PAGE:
LYNDHURST — A Howell woman is accused of scamming a hair stylist out of over $600 and police say it's not the only time the suspect pulled such a stunt.

Lyndhurst police Sgt. Vincent Auteri told New Jersey 101.5 that Christina Riccardelli went into Hilights Salon on Dec. 4 for a style and color and tried to use a gift card to pay the $632 bill. When the card was rejected while processing, Riccardelli told the stylist she would get a debit card from her car to make payment, according to Auteri.

Instead, Auteri said, Riccardelli drove off without paying her bill and police were called by the salon staff.

Auteri said that a woman matching Riccardelli's description also used "bad" cards while purchasing gasoline for her vehicle at two different gas stations over two days, prompting his department to issue a warning to other law enforcement agencies.

Meanwhile, Police in Wayne said Monday that a credit card recently used by Riccardelli at Delta and Exxon gas stations had been stolen from a hair salon where Riccardelli had just started working in the Passaic County community.

She was charged with theft of the credit card as well as $100 cash from another employee's purse at that salon, Wayne police said.

Riccardelli appeared in municipal court for both Lyndhurst and Wayne on Friday.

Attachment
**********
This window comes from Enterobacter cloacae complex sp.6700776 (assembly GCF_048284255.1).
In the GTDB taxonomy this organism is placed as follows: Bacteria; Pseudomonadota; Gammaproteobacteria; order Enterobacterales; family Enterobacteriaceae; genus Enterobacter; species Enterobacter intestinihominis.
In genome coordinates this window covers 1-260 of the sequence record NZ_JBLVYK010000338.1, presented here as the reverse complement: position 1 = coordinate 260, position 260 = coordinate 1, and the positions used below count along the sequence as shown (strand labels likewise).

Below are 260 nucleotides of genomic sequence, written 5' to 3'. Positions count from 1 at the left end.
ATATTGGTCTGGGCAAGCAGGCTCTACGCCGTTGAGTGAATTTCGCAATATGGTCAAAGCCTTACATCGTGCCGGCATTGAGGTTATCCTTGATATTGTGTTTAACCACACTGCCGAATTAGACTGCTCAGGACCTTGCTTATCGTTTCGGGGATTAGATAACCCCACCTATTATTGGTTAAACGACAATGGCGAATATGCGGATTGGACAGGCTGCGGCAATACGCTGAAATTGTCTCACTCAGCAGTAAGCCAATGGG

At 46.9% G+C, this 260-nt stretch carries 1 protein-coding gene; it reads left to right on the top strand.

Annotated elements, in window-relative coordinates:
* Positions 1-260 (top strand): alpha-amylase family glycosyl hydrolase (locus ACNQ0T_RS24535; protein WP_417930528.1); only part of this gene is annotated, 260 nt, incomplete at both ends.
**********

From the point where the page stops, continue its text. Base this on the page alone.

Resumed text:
She faces charges in both places for theft of services and unlawful use of a credit card, police said.

Stylist Tricia DiFranco posted about the incident on her personal Facebook page that Riccardelli was "desperate" for a coloring and DiFranco said she stayed six hours after her assigned hours to complete the job.

"As a service provider and small business owner, it is tremendously disheartening to be taken advantage of and disrespected," DiFranco said in the Dec. 7 Facebook post.

DiFranco said that during their time together, she had bonded with Riccardelli when the client said she was a cosmetologist who had attended the Paul Mitchell Institute in Brick.

A Youtube account that appears to be in Riccardelli's name has posted several videos over the past five months, all of Riccardelli endorsing "Clout Pay." The website, which has since changed its name according to Payspace Magazine, is the subject of numerous blog posts voicing concern about the "easy money" promise for social media users.

Contact reporter Dan Alexander at or via Twitter @DanAlexanderNJ

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